She was being abused at home and bullied at school. A counselor wasn’t really helping her and school administrators were ignoring her claims of being bullied. And, she was struggling with suicidal thoughts. She didn’t know where to turn, yet she knew she needed help. Then, she found TheHopeLine. Ninety minutes after we connected, this is what she wrote:

“This may sound odd, but I have more colors in me now than an hour ago…. I feel very happy, I [have] never been this happy since, I don’t know. Like pure joy. I mean someone that cares, watching over me. Like the emotions I have as if I was a young tod…. I feel better…. Thank you so much…. I feel that I can rest in peace…. I love that you helped me so much and that I will never forget you…. I’m happier than ever.”

We provided some follow-up resources for her and sent her away into the night with a renewed mind and fresh strategies to help her through her crisis. She had the hope and the confidence she needed to carry on. Where would she be now if TheHopeLine hadn’t been there for her? And, by the way, we reported the abuse and the bullying to the appropriate authorities.

Helping Others in Need

Without generous private donors funding TheHopeLine, people such as this young lady would not find hope. The cost of hope is not free. It takes the generosity and kindness of people like you to keep it flowing.

Although volunteer coaches like Debbie and me are not paid, there are phone lines, equipment, support software, and support staff to pay for, staff that could be making more money for comparable services in the for-profit realm. They are sacrificing for the benefit of young people in need because they strongly believe in what they are doing. We’re asking you to make a similar sacrifice for the benefit of those same teens and young adults.

We’ve prepared a web page that explains why TheHopeLine is worthy of your support. Click here to learn more. If you would like to pledge your support now, please go to our pledge form by clicking here. A 13 to 29-year-old whose life is hanging in the balance will be most grateful that you did. And you’ll have the satisfaction of knowing that you made a difference.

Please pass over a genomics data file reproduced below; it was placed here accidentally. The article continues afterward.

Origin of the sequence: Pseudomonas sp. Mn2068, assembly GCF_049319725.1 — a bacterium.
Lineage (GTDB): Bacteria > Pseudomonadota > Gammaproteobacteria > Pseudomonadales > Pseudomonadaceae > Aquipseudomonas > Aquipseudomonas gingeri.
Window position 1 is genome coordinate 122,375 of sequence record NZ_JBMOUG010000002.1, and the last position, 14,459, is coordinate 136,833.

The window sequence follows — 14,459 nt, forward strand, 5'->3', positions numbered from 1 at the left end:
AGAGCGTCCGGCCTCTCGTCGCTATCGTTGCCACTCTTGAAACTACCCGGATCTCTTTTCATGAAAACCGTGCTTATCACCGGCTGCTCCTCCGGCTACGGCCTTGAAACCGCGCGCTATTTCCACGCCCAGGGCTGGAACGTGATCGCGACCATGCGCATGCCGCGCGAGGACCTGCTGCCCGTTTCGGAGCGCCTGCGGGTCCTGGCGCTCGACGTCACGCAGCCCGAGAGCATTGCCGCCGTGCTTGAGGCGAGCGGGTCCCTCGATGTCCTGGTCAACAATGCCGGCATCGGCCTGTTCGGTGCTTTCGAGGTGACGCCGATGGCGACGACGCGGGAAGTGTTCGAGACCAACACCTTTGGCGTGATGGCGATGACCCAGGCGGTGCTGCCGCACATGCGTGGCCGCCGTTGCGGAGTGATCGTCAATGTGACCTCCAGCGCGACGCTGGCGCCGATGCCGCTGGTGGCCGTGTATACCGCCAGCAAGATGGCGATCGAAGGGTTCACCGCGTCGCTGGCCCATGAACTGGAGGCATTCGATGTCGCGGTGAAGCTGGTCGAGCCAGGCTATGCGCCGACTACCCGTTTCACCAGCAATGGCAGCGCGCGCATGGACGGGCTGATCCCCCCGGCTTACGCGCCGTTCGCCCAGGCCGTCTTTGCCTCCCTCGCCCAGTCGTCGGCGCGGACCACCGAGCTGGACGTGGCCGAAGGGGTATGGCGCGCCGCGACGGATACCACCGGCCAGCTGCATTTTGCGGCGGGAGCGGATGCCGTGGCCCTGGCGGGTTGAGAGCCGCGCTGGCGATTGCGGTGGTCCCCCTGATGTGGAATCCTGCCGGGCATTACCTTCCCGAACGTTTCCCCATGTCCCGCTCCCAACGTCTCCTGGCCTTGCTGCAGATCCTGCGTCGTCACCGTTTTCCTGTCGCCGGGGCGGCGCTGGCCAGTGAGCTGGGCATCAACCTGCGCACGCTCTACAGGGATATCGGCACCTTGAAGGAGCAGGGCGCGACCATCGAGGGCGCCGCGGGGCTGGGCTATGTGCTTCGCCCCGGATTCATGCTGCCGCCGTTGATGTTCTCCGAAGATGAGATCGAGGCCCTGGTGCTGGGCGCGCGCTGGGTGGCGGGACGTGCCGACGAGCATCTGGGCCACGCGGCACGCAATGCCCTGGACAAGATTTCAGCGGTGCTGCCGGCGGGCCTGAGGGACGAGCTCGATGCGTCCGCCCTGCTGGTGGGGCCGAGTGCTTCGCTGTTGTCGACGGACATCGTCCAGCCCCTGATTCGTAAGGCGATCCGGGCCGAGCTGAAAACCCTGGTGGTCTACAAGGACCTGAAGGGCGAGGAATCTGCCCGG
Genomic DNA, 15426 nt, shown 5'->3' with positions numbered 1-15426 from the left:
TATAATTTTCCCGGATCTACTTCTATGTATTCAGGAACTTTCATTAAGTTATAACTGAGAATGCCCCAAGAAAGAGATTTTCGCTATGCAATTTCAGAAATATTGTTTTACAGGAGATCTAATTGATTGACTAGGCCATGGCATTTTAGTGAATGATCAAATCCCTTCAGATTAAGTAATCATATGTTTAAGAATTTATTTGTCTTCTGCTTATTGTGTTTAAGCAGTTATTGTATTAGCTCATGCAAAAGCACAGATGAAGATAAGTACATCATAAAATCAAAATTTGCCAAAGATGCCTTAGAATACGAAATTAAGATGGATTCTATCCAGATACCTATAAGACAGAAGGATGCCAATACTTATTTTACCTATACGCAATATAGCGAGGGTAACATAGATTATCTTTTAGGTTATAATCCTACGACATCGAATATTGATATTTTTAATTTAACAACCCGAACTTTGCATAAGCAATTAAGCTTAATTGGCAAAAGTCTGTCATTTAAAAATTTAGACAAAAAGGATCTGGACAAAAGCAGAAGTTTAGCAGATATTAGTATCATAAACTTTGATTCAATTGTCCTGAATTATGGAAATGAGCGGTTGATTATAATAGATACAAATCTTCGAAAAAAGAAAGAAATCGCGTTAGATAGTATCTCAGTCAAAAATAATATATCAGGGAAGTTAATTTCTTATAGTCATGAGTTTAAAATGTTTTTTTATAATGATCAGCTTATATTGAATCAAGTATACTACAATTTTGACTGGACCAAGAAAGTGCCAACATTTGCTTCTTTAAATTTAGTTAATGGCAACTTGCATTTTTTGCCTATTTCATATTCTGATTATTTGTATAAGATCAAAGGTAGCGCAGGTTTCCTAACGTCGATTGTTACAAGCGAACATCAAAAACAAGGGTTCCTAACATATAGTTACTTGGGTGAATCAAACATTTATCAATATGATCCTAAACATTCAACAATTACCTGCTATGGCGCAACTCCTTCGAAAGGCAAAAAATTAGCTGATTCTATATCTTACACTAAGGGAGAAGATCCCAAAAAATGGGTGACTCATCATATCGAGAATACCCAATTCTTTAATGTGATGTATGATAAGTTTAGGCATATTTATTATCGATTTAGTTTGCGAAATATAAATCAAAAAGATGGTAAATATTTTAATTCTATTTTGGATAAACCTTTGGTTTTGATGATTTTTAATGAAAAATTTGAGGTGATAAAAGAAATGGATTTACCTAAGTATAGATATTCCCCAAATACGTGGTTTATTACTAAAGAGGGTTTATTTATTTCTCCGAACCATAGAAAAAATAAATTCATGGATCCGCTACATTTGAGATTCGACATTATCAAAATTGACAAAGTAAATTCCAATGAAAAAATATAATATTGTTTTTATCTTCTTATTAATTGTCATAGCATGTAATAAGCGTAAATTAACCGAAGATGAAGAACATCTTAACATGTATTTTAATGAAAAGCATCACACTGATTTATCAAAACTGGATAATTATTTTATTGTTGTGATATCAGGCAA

If you have already pledged support, please share this post with contacts who you think may be interested. Thank you.

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Autumn Payback

October 11, Day 101 of TheHopeLine Tour of 2014

Fall’s Changing Colors

Picture Perfect Panorama in PennsylvaniaShort sleep accommodated a fast getaway from our unsavory motel room this morning. While we ate breakfast in the familiar confines of a Subway restaurant, a kaleidoscope of fall colors was outside preparing to dazzle us with its richness and its thoroughness in covering area hills. The colder air and shorter nights that have challenged us on the touring front are paying dividends with the visuals. This is the brighter side of fall touring. It’s autumn payback time! The farther east and the later into the season we travel, the better it gets.

Splendid scenery west of Troy PASoon, we were off. The morning chill was now a familiar foe and had lost its intimidating power to cower. Instead, we delighted in the splashing colors of fall and in ripping off chunks of the remaining mileage in our trip.

We met a group of adventure cyclists of a different kind outside an outfitter’s outpost. They were launching into a trail ride on this autumn Saturday and many seemed ill clad for the cooler temperatures and ill equipped for the bicycling to come. In its full fall décor, the “Grand Canyon of Pennsylvania” awaited their 20-mile ride along Pine Creek River. Although the canyon is one of the Pennsylvania Board of Tourism’s major “Do 6” attractions, it is several miles off the beaten path. We chose not to divert from our main objective, although we may return in the future to enjoy the splendid scenery. For now, the promotional photos that wowed us will have to do.

Colorful Hills in PAAn astonished waitress served us lunch in Wellsboro. She couldn’t believe her ears when we described what we were doing. It made us realize that we’re traveling an infrequent route for cross-country bicycle tourists. That’s okay. We’re enjoying it anyway.

After lunch, we held our collective breath and booked another motel room sight unseen, this one in Troy. Who knows what we’ll encounter when we arrive!